Queensland University engineers are entering the space race with clean, green 3D-printed rocket engines

- March 31, 2023 2 MIN READ
Herik Labs rocket
Herik Labs cofounders Toby van den Herik, Simone Wilson and Isaiah Stook in the hypersonics laboratory.. Photo: Supplied
A team of University of Queensland (UQ) engineers who designed a sustainable and affordable 3D-printed rocket engine has won two awards for their invention

Herik Labs won the Entrepreneur of the Year and People’s Choice awards at the UQ’s Ventures ilab Accelerator Pitch Night for their oxygen and hydrogen-powered engine.

Made in a fraction of the time, cost, and environmental footprint of traditional engines, renewables power the Herik Labs rocket engine and emit only water vapour.

Cofounders Simone Wilson, Isaiah Stook, and Toby van den Herik say the 3D-printed rocket engine design could be used for anything from landing lunar rovers to launching hundreds of satellites at once. 

“From improved weather predictions all the way to space-based solar power, the potential is limitless, but to unlock the limitless potential of space, we need endlessly sustainable spaceflight,” Stook said.

Space technology helps connect rural communities, predict natural disasters, and provide emergency services with real-time decision support.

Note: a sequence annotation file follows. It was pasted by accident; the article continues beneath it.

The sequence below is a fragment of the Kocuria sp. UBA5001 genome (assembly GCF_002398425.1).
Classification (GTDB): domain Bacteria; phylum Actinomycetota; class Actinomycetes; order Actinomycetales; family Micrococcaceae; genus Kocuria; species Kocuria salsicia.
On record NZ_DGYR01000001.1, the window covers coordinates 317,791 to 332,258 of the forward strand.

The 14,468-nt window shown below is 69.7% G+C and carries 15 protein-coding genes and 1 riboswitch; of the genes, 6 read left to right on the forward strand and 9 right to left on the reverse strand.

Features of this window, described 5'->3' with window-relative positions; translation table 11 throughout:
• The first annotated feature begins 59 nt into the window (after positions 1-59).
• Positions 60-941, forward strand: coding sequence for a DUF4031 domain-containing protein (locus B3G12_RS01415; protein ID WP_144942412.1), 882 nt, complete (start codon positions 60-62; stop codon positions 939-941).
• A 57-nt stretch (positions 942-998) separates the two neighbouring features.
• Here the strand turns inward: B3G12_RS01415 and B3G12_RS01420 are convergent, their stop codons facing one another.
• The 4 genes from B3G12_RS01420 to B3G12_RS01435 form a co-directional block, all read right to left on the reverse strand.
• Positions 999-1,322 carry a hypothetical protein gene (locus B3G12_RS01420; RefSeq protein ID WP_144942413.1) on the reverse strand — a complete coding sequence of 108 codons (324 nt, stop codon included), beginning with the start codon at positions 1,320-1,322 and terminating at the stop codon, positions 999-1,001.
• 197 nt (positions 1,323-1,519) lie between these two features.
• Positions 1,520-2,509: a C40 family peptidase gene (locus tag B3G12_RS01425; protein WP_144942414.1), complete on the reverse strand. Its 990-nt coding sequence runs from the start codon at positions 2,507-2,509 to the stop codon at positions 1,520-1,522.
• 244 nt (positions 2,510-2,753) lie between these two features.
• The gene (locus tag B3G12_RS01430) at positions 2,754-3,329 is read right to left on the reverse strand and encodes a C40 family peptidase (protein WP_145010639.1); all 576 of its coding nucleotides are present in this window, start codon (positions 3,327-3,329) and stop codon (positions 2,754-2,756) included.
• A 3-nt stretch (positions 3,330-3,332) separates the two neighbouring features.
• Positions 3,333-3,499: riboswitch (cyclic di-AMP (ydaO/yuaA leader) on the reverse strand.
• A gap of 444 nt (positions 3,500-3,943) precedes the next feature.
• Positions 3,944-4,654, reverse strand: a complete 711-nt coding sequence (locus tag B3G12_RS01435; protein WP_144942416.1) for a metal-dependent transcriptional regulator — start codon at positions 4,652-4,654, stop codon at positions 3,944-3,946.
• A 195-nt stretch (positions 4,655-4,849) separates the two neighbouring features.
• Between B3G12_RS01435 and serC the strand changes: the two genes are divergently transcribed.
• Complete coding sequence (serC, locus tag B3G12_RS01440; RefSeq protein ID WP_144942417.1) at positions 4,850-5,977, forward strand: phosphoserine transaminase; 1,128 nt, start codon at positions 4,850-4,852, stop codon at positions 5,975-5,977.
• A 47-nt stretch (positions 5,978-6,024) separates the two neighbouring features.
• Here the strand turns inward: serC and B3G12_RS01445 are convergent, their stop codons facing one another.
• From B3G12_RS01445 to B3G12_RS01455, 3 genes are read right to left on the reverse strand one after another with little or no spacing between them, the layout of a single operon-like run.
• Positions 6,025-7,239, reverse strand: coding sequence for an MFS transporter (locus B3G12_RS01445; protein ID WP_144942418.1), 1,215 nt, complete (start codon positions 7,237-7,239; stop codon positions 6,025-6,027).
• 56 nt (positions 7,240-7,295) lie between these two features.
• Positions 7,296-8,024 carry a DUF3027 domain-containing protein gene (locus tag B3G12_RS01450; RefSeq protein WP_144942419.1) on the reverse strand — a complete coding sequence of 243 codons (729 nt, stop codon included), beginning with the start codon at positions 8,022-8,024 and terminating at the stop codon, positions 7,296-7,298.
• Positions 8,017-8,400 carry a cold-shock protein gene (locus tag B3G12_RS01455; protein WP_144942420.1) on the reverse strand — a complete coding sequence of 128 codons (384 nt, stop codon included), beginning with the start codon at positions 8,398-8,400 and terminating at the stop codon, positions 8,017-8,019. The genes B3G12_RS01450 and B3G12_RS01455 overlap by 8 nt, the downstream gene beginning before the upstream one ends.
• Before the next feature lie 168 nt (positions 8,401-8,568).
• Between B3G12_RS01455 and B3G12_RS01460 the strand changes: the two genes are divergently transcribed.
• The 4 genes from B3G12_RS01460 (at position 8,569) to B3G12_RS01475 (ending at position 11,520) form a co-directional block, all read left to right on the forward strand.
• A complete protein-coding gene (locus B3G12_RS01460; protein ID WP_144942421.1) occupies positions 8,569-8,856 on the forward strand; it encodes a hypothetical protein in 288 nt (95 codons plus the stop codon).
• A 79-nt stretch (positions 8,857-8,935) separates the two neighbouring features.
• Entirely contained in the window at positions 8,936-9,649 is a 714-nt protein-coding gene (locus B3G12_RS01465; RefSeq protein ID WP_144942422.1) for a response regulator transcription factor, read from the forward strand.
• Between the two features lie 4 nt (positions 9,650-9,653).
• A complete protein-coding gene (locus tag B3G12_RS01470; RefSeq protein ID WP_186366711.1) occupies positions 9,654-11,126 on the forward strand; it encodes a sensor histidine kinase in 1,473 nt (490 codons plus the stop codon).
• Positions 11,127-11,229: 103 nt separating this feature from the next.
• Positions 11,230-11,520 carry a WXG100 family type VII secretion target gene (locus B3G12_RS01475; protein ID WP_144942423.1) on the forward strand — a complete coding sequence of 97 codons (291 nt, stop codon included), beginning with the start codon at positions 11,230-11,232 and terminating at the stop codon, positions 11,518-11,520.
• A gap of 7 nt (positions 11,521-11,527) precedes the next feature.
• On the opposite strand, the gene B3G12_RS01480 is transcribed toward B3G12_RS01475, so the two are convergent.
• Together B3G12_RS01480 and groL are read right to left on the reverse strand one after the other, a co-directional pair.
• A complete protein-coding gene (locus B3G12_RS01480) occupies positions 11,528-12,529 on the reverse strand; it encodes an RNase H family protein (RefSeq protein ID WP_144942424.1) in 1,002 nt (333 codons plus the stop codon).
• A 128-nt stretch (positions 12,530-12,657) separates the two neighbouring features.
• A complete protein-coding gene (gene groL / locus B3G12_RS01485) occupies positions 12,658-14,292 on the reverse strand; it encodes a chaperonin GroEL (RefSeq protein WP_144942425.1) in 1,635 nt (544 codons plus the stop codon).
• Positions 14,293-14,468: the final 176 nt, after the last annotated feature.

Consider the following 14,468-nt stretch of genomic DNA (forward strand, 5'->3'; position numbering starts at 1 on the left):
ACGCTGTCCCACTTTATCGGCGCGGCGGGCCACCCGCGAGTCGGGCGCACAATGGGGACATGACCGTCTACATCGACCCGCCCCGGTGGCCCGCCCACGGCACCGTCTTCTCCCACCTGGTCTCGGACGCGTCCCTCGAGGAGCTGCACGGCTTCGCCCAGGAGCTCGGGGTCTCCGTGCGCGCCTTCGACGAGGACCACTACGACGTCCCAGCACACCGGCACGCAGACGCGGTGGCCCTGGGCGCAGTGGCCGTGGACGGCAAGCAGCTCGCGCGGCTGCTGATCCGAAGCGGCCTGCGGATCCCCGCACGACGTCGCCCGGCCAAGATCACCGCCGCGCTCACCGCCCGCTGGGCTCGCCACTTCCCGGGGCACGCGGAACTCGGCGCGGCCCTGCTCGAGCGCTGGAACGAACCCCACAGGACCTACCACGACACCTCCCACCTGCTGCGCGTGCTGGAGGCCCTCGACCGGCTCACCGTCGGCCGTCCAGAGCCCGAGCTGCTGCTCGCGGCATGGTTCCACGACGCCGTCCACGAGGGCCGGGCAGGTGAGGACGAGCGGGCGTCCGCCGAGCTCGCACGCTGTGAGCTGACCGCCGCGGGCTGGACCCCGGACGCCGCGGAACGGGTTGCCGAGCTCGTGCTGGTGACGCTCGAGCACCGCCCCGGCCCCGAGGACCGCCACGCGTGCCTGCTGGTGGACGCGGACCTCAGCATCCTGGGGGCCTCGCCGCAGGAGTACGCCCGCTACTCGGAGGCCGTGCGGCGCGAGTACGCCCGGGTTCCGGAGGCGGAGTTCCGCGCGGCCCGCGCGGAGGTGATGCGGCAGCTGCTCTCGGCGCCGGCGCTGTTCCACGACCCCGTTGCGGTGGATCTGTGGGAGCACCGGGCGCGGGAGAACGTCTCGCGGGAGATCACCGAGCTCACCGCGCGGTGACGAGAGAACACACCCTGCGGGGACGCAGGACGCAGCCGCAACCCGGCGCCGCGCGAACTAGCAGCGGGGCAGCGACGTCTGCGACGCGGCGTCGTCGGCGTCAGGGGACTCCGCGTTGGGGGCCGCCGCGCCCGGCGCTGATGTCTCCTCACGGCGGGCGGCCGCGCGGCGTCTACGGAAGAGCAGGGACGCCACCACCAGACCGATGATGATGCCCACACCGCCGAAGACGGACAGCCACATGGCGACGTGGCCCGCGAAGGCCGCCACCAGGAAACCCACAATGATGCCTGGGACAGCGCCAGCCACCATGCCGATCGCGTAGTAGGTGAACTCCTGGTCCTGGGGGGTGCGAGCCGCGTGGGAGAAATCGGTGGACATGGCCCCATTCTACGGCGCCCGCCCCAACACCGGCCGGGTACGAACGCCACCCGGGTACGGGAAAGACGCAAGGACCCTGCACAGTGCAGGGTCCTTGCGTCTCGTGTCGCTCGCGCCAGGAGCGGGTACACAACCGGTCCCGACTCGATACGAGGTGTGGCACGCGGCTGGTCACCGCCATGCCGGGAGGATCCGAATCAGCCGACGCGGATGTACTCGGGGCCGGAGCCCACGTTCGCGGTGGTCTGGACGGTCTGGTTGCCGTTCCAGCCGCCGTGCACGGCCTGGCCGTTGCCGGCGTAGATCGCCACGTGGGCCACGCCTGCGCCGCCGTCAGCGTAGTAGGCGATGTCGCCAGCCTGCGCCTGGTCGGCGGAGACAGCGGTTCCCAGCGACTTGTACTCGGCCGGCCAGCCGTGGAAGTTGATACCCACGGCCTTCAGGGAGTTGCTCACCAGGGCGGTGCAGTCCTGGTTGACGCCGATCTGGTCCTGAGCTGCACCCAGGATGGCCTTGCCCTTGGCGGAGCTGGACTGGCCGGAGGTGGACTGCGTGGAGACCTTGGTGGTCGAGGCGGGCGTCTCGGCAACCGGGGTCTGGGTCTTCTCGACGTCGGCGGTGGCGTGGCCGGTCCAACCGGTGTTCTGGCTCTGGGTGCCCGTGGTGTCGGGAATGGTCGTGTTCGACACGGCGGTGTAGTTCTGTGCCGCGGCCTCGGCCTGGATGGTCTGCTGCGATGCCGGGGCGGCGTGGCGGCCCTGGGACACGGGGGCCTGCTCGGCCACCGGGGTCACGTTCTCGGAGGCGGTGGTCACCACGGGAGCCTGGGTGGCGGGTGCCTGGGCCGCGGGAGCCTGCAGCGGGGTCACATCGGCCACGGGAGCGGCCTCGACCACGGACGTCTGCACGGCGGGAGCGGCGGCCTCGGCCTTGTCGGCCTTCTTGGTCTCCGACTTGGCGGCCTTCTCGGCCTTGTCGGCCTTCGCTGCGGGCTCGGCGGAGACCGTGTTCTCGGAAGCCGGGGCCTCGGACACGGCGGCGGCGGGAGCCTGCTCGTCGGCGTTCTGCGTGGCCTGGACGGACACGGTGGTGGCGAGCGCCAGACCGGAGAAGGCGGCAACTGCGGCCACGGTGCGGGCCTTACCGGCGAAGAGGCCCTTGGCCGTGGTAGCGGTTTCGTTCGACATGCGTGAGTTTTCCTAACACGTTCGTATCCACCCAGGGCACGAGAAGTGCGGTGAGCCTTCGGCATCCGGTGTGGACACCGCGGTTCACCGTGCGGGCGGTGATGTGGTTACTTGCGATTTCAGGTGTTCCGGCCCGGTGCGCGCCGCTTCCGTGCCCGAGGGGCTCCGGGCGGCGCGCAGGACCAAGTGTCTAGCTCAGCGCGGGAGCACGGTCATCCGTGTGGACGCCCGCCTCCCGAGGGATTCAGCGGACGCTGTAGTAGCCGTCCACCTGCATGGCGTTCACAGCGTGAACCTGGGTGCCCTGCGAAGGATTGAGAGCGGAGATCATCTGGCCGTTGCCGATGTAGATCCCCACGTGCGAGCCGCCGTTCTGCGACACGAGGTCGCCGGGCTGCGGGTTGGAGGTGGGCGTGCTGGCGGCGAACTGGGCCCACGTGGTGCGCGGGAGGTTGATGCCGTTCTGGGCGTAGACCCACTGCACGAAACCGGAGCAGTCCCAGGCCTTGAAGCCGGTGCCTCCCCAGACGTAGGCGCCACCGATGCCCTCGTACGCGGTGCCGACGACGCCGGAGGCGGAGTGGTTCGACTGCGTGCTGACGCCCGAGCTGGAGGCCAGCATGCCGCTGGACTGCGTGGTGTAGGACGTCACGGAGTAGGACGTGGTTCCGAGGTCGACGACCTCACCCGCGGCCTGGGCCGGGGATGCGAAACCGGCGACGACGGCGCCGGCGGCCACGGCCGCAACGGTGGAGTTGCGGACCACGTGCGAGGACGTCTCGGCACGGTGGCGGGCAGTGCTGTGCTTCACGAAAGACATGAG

Despite Australia’s reliance on space and geographical advantage, it contributes less than 0.5% to the global launch market. 

Wilson said that with Australia developing a national hydrogen strategy and green hydrogen network alongside ramping up its space tech capabilities, Herik Labs is in the right place at the right time for “a future in space that protects our future on earth.”

Wilson said 95% of current rocket launches use polluting engines.  

“They can emit more CO2 in a couple of minutes than a car in a couple of centuries,” she said.

“Our design is fuelled by oxygen and green hydrogen, emits a clean exhaust, and uses 85% fewer parts, making it both affordable and rapidly manufacturable.”

The team has also signed on their first customer – Aquila, a renewable energy startup planning to launch satellites.

“Their vision is global renewable energy, and it completely aligns with us making our nonpolluting engines,” Wilson said. 

Stook said they will be looking to raise capital in the coming months, secure more partnerships and further establish themselves in the Australian space market. 

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